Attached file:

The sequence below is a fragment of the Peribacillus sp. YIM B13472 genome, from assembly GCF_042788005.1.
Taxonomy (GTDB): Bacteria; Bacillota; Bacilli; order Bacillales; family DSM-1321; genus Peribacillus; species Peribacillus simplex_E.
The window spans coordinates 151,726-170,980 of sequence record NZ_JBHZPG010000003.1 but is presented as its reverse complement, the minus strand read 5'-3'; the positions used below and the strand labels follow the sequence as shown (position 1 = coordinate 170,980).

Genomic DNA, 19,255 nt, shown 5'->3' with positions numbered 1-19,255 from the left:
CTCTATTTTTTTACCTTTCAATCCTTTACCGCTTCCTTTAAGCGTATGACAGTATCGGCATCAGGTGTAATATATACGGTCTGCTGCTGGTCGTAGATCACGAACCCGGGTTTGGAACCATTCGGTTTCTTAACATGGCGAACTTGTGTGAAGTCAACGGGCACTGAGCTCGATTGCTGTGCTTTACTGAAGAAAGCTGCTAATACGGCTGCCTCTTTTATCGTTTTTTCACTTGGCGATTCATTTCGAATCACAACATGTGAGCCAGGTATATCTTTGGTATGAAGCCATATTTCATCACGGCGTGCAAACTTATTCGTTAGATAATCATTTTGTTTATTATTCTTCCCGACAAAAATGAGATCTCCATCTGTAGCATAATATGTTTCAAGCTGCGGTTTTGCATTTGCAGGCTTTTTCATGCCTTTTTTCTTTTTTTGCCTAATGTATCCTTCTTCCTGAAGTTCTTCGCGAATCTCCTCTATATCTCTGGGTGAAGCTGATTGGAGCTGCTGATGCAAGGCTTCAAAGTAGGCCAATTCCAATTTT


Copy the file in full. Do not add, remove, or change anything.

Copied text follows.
The sequence below is a fragment of the Peribacillus sp. YIM B13472 genome, from assembly GCF_042788005.1.
Taxonomy (GTDB): Bacteria; Bacillota; Bacilli; order Bacillales; family DSM-1321; genus Peribacillus; species Peribacillus simplex_E.
The window spans coordinates 151,726-170,980 of sequence record NZ_JBHZPG010000003.1 but is presented as its reverse complement, the minus strand read 5'-3'; the positions used below and the strand labels follow the sequence as shown (position 1 = coordinate 170,980).

Genomic DNA, 19,255 nt, shown 5'->3' with positions numbered 1-19,255 from the left:
CTCTATTTTTTTACCTTTCAATCCTTTACCGCTTCCTTTAAGCGTATGACAGTATCGGCATCAGGTGTAATATATACGGTCTGCTGCTGGTCGTAGATCACGAACCCGGGTTTGGAACCATTCGGTTTCTTAACATGGCGAACTTGTGTGAAGTCAACGGGCACTGAGCTCGATTGCTGTGCTTTACTGAAGAAAGCTGCTAATACGGCTGCCTCTTTTATCGTTTTTTCACTTGGCGATTCATTTCGAATCACAACATGTGAGCCAGGTATATCTTTGGTATGAAGCCATATTTCATCACGGCGTGCAAACTTATTCGTTAGATAATCATTTTGTTTATTATTCTTCCCGACAAAAATGAGATCTCCATCTGTAGCATAATATGTTTCAAGCTGCGGTTTTGCATTTGCAGGCTTTTTCATGCCTTTTTTCTTTTTTTGCCTAATGTATCCTTCTTCCTGAAGTTCTTCGCGAATCTCCTCTATATCTCTGGGTGAAGCTGATTGGAGCTGCTGATGCAAGGCTTCAAAGTAGGCCAATTCCAATTTT